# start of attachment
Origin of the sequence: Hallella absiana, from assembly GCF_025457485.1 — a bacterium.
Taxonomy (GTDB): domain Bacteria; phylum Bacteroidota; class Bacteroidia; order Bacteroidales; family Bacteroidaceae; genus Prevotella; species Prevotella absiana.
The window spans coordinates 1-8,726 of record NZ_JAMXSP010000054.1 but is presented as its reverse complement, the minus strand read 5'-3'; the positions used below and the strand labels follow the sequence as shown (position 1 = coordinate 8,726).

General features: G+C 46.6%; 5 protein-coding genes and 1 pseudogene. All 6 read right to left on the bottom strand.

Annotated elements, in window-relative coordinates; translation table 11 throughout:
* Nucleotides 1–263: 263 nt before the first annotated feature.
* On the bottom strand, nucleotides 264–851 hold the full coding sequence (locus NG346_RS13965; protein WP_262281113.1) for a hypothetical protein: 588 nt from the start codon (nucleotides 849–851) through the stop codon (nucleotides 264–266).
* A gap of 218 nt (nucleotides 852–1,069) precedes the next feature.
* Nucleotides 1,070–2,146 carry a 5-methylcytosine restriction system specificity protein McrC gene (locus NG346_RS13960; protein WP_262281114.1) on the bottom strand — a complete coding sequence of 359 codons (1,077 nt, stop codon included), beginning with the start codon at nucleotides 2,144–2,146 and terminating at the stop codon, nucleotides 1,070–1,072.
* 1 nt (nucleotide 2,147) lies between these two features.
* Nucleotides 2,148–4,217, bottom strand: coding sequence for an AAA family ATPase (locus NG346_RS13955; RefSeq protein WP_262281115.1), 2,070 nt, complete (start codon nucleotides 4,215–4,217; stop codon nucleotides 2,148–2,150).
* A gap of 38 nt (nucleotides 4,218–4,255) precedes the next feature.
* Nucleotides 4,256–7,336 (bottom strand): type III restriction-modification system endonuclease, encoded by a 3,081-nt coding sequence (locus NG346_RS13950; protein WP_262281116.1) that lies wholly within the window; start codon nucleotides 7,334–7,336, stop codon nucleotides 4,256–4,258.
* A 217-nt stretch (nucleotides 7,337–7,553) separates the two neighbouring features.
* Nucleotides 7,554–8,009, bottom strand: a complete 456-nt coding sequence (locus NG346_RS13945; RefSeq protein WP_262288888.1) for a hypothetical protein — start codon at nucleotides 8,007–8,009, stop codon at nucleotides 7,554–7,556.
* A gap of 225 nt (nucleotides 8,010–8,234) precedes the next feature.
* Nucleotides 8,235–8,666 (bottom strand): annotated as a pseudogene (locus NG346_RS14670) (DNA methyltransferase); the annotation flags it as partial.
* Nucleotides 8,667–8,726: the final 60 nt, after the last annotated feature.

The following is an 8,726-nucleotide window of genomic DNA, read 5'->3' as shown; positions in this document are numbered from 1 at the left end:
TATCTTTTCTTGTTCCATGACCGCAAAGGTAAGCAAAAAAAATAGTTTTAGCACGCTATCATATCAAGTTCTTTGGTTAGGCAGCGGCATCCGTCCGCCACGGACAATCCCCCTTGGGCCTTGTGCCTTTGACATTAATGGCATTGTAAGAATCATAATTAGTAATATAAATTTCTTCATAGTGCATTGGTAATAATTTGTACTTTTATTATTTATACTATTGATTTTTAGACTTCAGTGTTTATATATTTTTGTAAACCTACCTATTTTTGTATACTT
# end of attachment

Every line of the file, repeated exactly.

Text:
Origin of the sequence: Hallella absiana, from assembly GCF_025457485.1 — a bacterium.
Taxonomy (GTDB): domain Bacteria; phylum Bacteroidota; class Bacteroidia; order Bacteroidales; family Bacteroidaceae; genus Prevotella; species Prevotella absiana.
The window spans coordinates 1-8,726 of record NZ_JAMXSP010000054.1 but is presented as its reverse complement, the minus strand read 5'-3'; the positions used below and the strand labels follow the sequence as shown (position 1 = coordinate 8,726).

General features: G+C 46.6%; 5 protein-coding genes and 1 pseudogene. All 6 read right to left on the bottom strand.

Annotated elements, in window-relative coordinates; translation table 11 throughout:
* Nucleotides 1–263: 263 nt before the first annotated feature.
* On the bottom strand, nucleotides 264–851 hold the full coding sequence (locus NG346_RS13965; protein WP_262281113.1) for a hypothetical protein: 588 nt from the start codon (nucleotides 849–851) through the stop codon (nucleotides 264–266).
* A gap of 218 nt (nucleotides 852–1,069) precedes the next feature.
* Nucleotides 1,070–2,146 carry a 5-methylcytosine restriction system specificity protein McrC gene (locus NG346_RS13960; protein WP_262281114.1) on the bottom strand — a complete coding sequence of 359 codons (1,077 nt, stop codon included), beginning with the start codon at nucleotides 2,144–2,146 and terminating at the stop codon, nucleotides 1,070–1,072.
* 1 nt (nucleotide 2,147) lies between these two features.
* Nucleotides 2,148–4,217, bottom strand: coding sequence for an AAA family ATPase (locus NG346_RS13955; RefSeq protein WP_262281115.1), 2,070 nt, complete (start codon nucleotides 4,215–4,217; stop codon nucleotides 2,148–2,150).
* A gap of 38 nt (nucleotides 4,218–4,255) precedes the next feature.
* Nucleotides 4,256–7,336 (bottom strand): type III restriction-modification system endonuclease, encoded by a 3,081-nt coding sequence (locus NG346_RS13950; protein WP_262281116.1) that lies wholly within the window; start codon nucleotides 7,334–7,336, stop codon nucleotides 4,256–4,258.
* A 217-nt stretch (nucleotides 7,337–7,553) separates the two neighbouring features.
* Nucleotides 7,554–8,009, bottom strand: a complete 456-nt coding sequence (locus NG346_RS13945; RefSeq protein WP_262288888.1) for a hypothetical protein — start codon at nucleotides 8,007–8,009, stop codon at nucleotides 7,554–7,556.
* A gap of 225 nt (nucleotides 8,010–8,234) precedes the next feature.
* Nucleotides 8,235–8,666 (bottom strand): annotated as a pseudogene (locus NG346_RS14670) (DNA methyltransferase); the annotation flags it as partial.
* Nucleotides 8,667–8,726: the final 60 nt, after the last annotated feature.

The following is an 8,726-nucleotide window of genomic DNA, read 5'->3' as shown; positions in this document are numbered from 1 at the left end:
TATCTTTTCTTGTTCCATGACCGCAAAGGTAAGCAAAAAAAATAGTTTTAGCACGCTATCATATCAAGTTCTTTGGTTAGGCAGCGGCATCCGTCCGCCACGGACAATCCCCCTTGGGCCTTGTGCCTTTGACATTAATGGCATTGTAAGAATCATAATTAGTAATATAAATTTCTTCATAGTGCATTGGTAATAATTTGTACTTTTATTATTTATACTATTGATTTTTAGACTTCAGTGTTTATATATTTTTGTAAACCTACCTATTTTTGTATACTT